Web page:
The rest of this article is only available to active members of Questia

Sign up now for a free, 1-day trial and receive full access to:

  • Questia's entire collection
  • Automatic bibliography creation
  • More helpful research tools like notes, citations, and highlights
  • Ad-free environment

Already a member? Log in now.

Notes for this article

Add a new note
If you are trying to select text to create highlights or citations, remember that you must now click or tap on the first word, and then click or tap on the last word.
One moment ...
Default project is now your active project.
Project items

Items saved from this article

This article has been saved
Highlights (0)
Some of your highlights are legacy items.

Highlights saved before July 30, 2012 will not be displayed on their respective source pages.

You can easily re-create the highlights by opening the book page or article, selecting the text, and clicking “Highlight.”

Citations (0)
Some of your citations are legacy items.

Any citation created before July 30, 2012 will labeled as a “Cited page.” New citations will be saved as cited passages, pages or articles.

We also added the ability to view new citations from your projects or the book or article where you created them.

Notes (0)
Bookmarks (0)

You have no saved items from this article

Project items include:
  • Saved book/article
  • Highlights
  • Quotes/citations
  • Notes
  • Bookmarks
Notes
Cite this article

Cited article

Style
Citations are available only to our active members.
Sign up now to cite pages or passages in MLA, APA and Chicago citation styles.

(Einhorn, 1992, p. 25)

(Einhorn 25)

1

1. Lois J. Einhorn, Abraham Lincoln, the Orator: Penetrating the Lincoln Legend (Westport, CT: Greenwood Press, 1992), 25, http://www.questia.com/read/27419298.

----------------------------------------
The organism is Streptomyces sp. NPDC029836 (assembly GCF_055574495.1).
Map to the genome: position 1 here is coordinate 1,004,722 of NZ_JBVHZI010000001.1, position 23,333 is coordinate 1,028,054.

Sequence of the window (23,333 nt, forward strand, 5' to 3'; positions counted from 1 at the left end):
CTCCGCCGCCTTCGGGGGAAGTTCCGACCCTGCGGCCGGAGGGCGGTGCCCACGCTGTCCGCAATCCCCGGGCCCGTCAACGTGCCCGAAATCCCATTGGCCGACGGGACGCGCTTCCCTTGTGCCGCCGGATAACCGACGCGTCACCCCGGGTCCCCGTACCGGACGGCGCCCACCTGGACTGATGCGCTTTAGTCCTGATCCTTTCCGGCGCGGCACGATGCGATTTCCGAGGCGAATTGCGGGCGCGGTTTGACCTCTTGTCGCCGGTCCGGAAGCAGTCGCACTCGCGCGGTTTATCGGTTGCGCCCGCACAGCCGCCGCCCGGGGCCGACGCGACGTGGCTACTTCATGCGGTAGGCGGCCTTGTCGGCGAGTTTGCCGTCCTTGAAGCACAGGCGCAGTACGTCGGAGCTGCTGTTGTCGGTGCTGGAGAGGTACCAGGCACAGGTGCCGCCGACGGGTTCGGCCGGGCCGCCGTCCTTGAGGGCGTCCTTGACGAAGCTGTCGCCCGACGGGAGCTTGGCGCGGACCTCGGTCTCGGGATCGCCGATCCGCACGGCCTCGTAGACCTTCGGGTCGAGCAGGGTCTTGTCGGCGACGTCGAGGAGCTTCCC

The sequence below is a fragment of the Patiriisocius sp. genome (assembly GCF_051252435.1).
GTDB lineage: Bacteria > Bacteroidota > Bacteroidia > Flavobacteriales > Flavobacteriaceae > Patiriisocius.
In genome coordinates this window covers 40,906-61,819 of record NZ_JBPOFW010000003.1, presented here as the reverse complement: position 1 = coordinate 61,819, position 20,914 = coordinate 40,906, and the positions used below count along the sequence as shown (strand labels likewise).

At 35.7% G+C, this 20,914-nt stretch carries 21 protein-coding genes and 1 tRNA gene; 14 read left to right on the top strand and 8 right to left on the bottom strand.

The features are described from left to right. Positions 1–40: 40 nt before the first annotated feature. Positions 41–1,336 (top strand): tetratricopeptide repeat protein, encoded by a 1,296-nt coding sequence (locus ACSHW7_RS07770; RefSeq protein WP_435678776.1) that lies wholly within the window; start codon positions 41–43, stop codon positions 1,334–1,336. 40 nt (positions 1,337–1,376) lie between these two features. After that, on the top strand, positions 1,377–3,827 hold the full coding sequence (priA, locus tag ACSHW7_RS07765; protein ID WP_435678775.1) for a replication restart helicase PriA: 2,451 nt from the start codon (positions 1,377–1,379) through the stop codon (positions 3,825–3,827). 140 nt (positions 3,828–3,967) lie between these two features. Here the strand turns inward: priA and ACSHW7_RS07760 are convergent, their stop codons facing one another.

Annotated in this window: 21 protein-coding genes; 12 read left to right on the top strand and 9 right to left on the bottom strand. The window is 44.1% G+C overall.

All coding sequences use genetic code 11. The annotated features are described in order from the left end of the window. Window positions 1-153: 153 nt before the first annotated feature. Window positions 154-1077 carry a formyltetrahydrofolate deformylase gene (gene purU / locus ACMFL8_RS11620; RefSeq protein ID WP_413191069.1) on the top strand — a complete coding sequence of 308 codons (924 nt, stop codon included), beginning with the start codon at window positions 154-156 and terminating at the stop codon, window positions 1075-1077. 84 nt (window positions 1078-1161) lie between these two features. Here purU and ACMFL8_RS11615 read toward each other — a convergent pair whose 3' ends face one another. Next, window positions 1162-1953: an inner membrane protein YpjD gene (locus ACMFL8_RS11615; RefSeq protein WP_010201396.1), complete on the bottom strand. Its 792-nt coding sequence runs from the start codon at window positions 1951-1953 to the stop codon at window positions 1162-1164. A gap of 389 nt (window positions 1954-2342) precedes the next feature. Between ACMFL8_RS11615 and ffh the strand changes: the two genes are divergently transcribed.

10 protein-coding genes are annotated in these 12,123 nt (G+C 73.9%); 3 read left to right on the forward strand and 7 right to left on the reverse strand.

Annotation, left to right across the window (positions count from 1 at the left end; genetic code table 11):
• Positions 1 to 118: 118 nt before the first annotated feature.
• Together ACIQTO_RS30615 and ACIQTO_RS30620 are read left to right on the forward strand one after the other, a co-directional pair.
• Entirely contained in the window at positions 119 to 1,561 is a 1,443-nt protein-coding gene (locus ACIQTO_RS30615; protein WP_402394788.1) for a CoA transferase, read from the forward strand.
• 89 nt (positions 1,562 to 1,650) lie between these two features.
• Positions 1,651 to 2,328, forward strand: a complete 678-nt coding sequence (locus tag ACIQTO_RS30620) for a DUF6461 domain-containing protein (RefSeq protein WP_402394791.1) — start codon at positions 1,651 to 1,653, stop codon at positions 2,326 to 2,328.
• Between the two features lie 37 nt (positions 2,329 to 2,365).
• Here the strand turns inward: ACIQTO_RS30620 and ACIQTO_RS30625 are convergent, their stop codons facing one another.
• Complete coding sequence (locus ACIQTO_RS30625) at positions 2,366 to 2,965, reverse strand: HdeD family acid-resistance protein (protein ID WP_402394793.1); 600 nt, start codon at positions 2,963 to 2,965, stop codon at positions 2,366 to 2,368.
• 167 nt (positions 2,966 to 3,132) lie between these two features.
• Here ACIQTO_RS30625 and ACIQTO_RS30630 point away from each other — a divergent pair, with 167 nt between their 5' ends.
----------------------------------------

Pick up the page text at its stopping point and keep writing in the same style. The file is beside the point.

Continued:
Cited article

The Once and Future Danube River Delta
Settings

Settings

Typeface
Text size Smaller Larger Reset View mode
Search within

Search within this article

Look up

Look up a word

  • Dictionary
  • Thesaurus
Please submit a word or phrase above.
Print this page

Print this page

Why can't I print more than one page at a time?

Full screen

matching results for page

Cited passage

Style
Citations are available only to our active members.
Sign up now to cite pages or passages in MLA, APA and Chicago citation styles.

"Portraying himself as an honest, ordinary person helped Lincoln identify with his audiences." (Einhorn, 1992, p. 25).

"Portraying himself as an honest, ordinary person helped Lincoln identify with his audiences." (Einhorn 25)

"Portraying himself as an honest, ordinary person helped Lincoln identify with his audiences."1

1. Lois J. Einhorn, Abraham Lincoln, the Orator: Penetrating the Lincoln Legend (Westport, CT: Greenwood Press, 1992), 25, http://www.questia.com/read/27419298.

Cited passage

Thanks for trying Questia!

Please continue trying out our research tools, but please note, full functionality is available only to our active members.

Your work will be lost once you leave this Web page.

For full access in an ad-free environment, sign up now for a FREE, 1-day trial.

Already a member? Log in now.